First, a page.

The above preview is unformatted text

This student written piece of work is one of many that can be found in our GCSE Organic Chemistry section.

Found what you're looking for?

  • Start learning 29% faster today
  • 150,000+ documents available
  • Just £6.99 a month

Not the one? Search for your essay title...
  • Join over 1.2 million students every month
  • Accelerate your learning by 29%
  • Unlimited access from just £6.99 per month

See related essaysSee related essays

Related GCSE Organic Chemistry essays

  1. The energy produced of different alcohols.

    touch the bottom of the calumeter for each experiment knowing it will be a fair test. I will also have the same thermometer and the same amount of water in the calumeter. The thermometer would be fixed in the middle of the calumeter to give the reading of just the

  2. How Does The Increase In The Length Of The Carbon Chain Affect The Energy ...

    The energy loss is due to bad insulation or by excess energy escaping through the top of the calorimeter as a lid was not used. Additionally there is the possibly of anomalous results from either the balance or the thermometer readings.

  1. The Energy Content Of Different Fuels

    Temperature rise= (89-22)= 67?C 2. Mass of fuel used = (235.3-234) = 1.3g 3. Molar mass of C5H11OH = 88 No. of moles = mass Molar mass No. of moles = 1.3/ 88 = 0.014772727 moles of fuel used 4. Energy used & produced to = mass of water X S.H.C X Temp rise heat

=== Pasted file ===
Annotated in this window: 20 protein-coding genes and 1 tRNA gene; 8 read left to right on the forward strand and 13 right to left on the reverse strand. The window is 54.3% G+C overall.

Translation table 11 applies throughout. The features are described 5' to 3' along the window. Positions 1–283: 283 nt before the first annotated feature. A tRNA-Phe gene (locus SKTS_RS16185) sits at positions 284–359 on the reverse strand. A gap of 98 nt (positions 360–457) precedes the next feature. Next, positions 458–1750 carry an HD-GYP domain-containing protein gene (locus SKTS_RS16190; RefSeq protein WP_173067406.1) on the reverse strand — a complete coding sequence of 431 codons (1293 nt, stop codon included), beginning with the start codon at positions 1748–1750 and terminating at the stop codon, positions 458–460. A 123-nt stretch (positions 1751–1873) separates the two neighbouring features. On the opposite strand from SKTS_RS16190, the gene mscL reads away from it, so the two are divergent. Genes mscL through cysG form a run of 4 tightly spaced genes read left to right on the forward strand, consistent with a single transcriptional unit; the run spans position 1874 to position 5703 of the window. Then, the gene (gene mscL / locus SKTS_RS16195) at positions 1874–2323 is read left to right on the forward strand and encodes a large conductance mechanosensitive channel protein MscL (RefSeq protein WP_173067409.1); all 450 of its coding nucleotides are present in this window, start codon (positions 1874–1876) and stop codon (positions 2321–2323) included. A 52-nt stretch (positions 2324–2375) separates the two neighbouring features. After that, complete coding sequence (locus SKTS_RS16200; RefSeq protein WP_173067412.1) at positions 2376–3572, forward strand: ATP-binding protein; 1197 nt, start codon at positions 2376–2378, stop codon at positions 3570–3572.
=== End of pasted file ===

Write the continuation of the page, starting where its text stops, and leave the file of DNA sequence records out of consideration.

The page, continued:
2. Molar Heat of Combustion of Alcohols

    One of the mistake we made whilst performing the experiment was not to label the calorimeter we used as to make sure we used the same one again, this may have cause large inaccuracies because there is the possibility the copper may be thicker on one than the other.

  1. To find out how much energy is produced when burning two hydrocarbons, Ethanol and ...

    2nd test J/g 7980�1.2=6650 It appears that the paraffin caused the greatest rise in temperature and therefore must have released the bigger amount of energy when burned. Evaluation I believe my results were very inaccurate. Below is a list of reasons why it was an inaccurate experiment.

  2. The energy released by an Homologous series of alcohols

    The table below show the results of this experiment. Fuel Mass before (grams) Mass After (grams) Mass change (grams) Temperature at 30 secs Temperature at 60 secs Temperature at 90 secs Temperature at 120 secs Ethanol 254.8 252 2.8 28 42 55 69 The chemical equation for this exothermic reaction

  1. An investigation into the heat energy released upon burning different fuels

    Here is ethanol's energy level diagram to show how bonds are broken and made to finally produce the net energy out. This tells us that there is more energy given out when bonds are made than taken in when bonds are broken.

  2. GCSE Chemistry Revision Notes - everything!

    There are many ways of achieving this. They include: 1. Painting. A coat of paint prevents oxygen and water coming into contact with the iron. But this only works while the coating of paint is unbroken. This type of rust prevention is used to prevent car bodies or iron railings rusting.

  • Over 160,000 pieces
    of student written work
  • Annotated by
    experienced teachers
  • Ideas and feedback to
    improve your own work